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 Soft cooked toppings with lightly crispy crust, best consumed within 10 mins.

 

 

 

One thing that I do that seems to keep the crust crunchy until the last piece is to slide the pizza off the stone straight onto a wire cooling rack, cut the pizza immediately while on the rack and then all the juices flow down below the crust.

plus no steam builds up under the crust to soften it like it does if you put the pizza right on a flat cold surface be it metal or whatever.

 

post-8283-0-82708700-1445453712_thumb.jp

 

post-8283-0-97516600-1445453954_thumb.jp

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Here's mine. I bought the 12" red paver brick from Homedepot, that sits on 3 terracotta flower pot legs I picked up at Walmart. Have great results for pizza and baking.

 

 

Do you know what your paver is made of? Most of the ones available here are made of concrete, I'm wondering they would be ok in the Akorn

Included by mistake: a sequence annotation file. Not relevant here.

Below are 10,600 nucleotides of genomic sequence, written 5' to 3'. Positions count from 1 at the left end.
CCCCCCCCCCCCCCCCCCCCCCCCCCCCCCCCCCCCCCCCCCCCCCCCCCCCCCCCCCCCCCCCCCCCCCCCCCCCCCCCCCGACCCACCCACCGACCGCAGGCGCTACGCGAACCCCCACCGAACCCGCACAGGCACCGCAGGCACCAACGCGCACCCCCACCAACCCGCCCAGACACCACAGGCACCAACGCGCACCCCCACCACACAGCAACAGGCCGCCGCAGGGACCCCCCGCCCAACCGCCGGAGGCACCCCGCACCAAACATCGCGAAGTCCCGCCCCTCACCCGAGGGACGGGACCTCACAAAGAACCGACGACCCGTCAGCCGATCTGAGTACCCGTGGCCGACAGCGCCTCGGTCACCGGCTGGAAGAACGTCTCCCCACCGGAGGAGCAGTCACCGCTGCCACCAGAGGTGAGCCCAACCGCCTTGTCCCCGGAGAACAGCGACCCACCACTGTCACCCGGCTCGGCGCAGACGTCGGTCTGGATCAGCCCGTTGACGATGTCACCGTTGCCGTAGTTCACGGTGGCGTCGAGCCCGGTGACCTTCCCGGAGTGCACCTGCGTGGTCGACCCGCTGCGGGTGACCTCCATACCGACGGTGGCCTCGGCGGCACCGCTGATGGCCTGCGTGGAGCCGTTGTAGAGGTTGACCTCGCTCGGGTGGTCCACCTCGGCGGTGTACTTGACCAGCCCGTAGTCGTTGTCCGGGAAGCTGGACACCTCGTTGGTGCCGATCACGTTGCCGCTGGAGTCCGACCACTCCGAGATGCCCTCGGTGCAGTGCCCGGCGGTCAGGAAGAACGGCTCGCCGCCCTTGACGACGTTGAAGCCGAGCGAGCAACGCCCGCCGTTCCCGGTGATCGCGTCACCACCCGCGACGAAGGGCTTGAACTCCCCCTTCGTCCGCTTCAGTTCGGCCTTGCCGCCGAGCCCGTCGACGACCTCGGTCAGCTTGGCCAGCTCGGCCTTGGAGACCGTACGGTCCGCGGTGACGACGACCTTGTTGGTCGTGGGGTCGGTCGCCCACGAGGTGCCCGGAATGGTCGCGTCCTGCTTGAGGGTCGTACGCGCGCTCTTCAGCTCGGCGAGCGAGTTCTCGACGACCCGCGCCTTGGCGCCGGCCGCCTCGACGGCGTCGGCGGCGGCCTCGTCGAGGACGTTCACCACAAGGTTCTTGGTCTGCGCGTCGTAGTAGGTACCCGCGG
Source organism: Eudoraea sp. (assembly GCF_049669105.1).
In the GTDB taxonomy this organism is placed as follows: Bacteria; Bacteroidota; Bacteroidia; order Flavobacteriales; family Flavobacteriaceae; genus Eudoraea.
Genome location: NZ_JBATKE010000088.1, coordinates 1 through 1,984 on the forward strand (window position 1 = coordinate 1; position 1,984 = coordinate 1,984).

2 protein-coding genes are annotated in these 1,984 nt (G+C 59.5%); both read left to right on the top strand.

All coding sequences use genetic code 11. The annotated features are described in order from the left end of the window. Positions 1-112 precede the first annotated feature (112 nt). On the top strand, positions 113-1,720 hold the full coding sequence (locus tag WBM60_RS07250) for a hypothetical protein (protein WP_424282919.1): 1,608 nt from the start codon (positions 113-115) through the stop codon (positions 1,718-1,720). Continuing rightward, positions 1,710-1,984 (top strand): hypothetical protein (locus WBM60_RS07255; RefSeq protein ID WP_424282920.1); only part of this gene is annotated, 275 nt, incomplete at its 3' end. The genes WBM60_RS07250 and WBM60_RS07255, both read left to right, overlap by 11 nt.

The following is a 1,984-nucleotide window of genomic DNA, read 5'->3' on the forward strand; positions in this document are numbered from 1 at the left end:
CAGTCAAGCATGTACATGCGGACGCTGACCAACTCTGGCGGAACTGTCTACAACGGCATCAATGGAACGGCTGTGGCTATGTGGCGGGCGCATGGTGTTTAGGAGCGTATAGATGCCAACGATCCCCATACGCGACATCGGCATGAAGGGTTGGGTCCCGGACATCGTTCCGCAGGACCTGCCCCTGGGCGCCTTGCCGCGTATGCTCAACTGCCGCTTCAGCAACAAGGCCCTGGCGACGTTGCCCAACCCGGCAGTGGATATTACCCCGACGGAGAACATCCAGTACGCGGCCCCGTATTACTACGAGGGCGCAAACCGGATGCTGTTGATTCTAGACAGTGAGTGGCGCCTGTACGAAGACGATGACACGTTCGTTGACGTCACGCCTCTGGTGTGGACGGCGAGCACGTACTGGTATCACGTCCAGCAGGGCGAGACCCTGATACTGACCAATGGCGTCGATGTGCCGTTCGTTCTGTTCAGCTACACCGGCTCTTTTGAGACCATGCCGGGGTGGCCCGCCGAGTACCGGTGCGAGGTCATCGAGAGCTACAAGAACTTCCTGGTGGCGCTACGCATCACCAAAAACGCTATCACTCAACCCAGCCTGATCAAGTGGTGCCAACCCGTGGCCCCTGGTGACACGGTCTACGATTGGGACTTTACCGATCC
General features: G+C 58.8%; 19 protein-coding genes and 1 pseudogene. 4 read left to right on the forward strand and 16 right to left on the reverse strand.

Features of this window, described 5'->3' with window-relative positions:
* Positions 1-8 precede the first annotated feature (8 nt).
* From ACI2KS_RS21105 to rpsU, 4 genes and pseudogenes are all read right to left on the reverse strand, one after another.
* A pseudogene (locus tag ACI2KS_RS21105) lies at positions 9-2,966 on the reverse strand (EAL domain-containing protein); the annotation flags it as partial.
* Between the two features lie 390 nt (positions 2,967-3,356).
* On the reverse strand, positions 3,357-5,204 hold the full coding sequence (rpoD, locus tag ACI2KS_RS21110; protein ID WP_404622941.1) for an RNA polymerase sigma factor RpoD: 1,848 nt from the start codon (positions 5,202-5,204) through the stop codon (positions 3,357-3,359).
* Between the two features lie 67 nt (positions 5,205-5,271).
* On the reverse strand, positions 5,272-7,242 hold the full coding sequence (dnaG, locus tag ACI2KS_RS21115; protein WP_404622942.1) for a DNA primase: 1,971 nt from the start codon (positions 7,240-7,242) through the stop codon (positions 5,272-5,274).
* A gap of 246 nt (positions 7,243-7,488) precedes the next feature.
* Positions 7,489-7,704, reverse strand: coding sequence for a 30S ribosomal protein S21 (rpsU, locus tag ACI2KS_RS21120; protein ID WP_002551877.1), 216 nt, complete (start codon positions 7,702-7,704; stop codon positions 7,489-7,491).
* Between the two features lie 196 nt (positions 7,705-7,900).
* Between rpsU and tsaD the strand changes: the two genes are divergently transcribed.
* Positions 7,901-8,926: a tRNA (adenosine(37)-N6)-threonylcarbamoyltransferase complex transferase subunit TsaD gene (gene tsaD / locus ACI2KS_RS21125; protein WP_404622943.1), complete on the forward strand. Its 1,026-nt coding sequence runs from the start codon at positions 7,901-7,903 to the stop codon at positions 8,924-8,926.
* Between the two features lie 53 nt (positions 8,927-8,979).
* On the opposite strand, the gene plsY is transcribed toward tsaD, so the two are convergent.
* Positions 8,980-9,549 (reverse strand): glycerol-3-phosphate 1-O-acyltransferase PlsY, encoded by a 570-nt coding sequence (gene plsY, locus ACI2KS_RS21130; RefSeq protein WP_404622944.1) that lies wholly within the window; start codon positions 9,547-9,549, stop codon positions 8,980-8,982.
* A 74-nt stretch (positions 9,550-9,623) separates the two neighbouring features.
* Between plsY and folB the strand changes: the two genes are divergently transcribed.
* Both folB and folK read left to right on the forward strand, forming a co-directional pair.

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Here's mine. I bought the 12" red paver brick from Homedepot, that sits on 3 terracotta flower pot legs I picked up at Walmart. Have great results for pizza and baking.

 

 

Do you know what your paver is made of? Most of the ones available here are made of concrete, I'm wondering they would be ok in the Akorn

 

 

You are right, it is drycast concrete (http://www.homedepot.com/p/Unbranded-11-7-8-in-x-11-7-8-in-Red-Concrete-Step-Stone-71251/100333084). However, per suggestion from someone on this forum, I have started research into its chemical composition. So far I have taken it to 700F+ from 35F in 15 mins, no cracking or deterioration. In fact it cleans up really well, when exposed to 700F+ for 1+ hour.

 

 

That said, I am also looking into getting some custom made red clay bricks. Will post update later.

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Wonderful, ordering now. Thanks again.